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Allen Toussaint, , (born January 14, 1938) is an Americanmarker musician, composer and record producer, one of the most influential figures in New Orleansmarker R&B.

Many of Toussaint's songs have become familiar through numerous cover version, including "Working in the Coalmine", "Ride Your Pony", "Fortune Teller", "Brickyard Blues", "Get Out Of My Life Woman", "Southern Nights," "Everything I Do Gonna Be Funky", "I'll Take a Melody" and "Mother-in-Law."


Early life and career

Toussaint grew up in a shotgun house in the New Orleansmarker neighborhood of Gert Townmarker, where his mother welcomed and fed all manner of musicians as they practiced and recorded with her son. After a lucky break at age 17 in which he stood in for Huey Smith at a performance with Earl King's band in Pritchard, Alabama, Toussaint was introduced to a group of local musicians who performed regularly at a night club on LaSalle street Uptown; they were known as the Dew Drop Set.

Initially, he recorded for RCA Victor as Al Tousan and recorded an album of instrumentals, including the song “Java,” which years later became a big hit for Al Hirt (also on RCA).

Also, in his early years Toussaint worked mainly for Joe Banashak's Minit Records and Instant Records, but after Minit was sold to its distributor, he teamed up with Marshall Sehorn, starting their own record label variously known as Tou-Sea, Sansu, Deesu or Kansu. In 1973 Toussaint and Sehorn created the Sea-Saint recording studio in the Gentilly neighborhood of New Orleansmarker.

Success in the '60s & '70s

In the early 1960s he wrote and produced a string of hits for New Orleans R&B artists such as Ernie K-Doe, Irma Thomas, Art and Aaron Neville, The Showmen, and Lee Dorsey. Some of his songs from this period were published under the pseudonym Naomi Neville. "Ruler of My Heart", recorded by Irma Thomas, is one example; the song would go on to be recorded by Otis Redding under the title "Pain in My Heart". In 1964 "A Certain Girl" was the first single release by The Yardbirds. The two-sided 1962 hit by Benny Spellman, including "Lipstick Traces ," later covered by The O'Jays also had the simple but effective "Fortune Teller," covered by many 1960s rock groups including The Rolling Stones, The Nashville Teens, The Who, The Hollies, ex- Searchers founder member Tony Jackson and recently (2007) by Robert Plant and Alison Krauss on Raising Sand. A significant early influence was the second-line piano style of Professor Longhair.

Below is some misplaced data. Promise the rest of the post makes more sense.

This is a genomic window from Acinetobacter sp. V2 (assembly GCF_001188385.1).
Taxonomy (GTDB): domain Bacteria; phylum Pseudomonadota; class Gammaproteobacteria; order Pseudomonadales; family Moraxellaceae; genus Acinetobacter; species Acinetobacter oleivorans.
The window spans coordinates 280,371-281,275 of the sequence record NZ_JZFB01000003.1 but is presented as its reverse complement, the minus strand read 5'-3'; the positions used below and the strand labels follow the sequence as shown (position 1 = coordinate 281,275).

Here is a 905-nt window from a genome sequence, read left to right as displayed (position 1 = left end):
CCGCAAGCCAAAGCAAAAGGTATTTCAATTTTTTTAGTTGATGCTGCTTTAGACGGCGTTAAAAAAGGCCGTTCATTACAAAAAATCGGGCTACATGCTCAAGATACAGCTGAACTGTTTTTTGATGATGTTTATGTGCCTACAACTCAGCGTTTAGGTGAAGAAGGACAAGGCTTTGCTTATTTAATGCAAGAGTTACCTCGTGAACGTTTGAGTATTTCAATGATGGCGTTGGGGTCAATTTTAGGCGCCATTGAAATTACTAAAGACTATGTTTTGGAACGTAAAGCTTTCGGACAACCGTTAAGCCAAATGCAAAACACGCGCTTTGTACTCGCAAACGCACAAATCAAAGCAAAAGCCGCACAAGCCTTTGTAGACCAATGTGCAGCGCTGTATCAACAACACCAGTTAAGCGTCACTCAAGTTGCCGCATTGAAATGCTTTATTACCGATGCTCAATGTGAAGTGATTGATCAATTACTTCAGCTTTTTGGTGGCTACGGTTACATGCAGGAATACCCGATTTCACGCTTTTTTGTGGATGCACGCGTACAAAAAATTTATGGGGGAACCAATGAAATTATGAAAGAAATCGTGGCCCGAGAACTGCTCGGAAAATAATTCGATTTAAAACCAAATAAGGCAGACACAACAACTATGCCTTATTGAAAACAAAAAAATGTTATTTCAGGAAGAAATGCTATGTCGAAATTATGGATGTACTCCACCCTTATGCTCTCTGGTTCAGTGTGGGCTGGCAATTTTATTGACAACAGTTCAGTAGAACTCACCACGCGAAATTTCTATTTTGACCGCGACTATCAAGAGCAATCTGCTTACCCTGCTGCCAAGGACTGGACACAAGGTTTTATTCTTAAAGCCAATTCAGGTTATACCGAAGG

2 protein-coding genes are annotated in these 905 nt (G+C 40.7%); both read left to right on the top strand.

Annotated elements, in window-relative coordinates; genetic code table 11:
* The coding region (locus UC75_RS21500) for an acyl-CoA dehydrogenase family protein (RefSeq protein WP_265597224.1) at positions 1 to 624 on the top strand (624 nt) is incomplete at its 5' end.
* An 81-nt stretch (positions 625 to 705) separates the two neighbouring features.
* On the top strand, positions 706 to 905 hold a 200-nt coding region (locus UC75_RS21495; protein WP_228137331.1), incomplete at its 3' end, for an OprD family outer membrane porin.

Toussaint's piano and arrangements show up on hundreds of records during the early 1960's on records by Lee Dorsey, Chris Kenner, and scores of other artists.

Starting in the 1970s he switched gears to a funkier sound, writing and producing for The Meters, Dr John, and the Wild Tchoupitoulas Mardi Gras Indians tribe. He also began to work with non-New Orleans artists such as Robert Palmer, Willy DeVille, Elkie Brooks, Solomon Burke, Scottish Soul singer Frankie Miller and southern rocker Mylon LeFevre. He arranged horn music for The Band's 1971 album Cahoots, Rock of Ages, The Last Waltz and arranged horn parts for their concert repertoire. Boz Scaggs recorded a Toussaint masterpiece "What Do You Want the Girl to Do?" on his 1976 album Silk Degrees which reached #2 on the U.S. pop albums chart.

Toussaint also launched his own solo career, which peaked in the '70s with the albums From a Whisper to a Scream and Southern Nights. It was during this time that he teamed with Labelle, and produced their highly acclaimed Nightbirds album from 1975, that spawned the Number One Hit, "Lady Marmalade". The same year, Toussaint collaborated with Paul McCartney and Wings for their hit album Venus and Mars. Two years later, Glen Campbell covered Toussaint's "Southern Nights" and carried the song to Number One on the Pop, Country and Adult-Contemporary Charts. Along with many of his contemporaries, Toussaint found that interest in his compositions was rekindled when his work began to be sampled by hip hop artists in the 1980s and 1990s. He was inducted into the Rock and Roll Hall of Famemarker in 1998.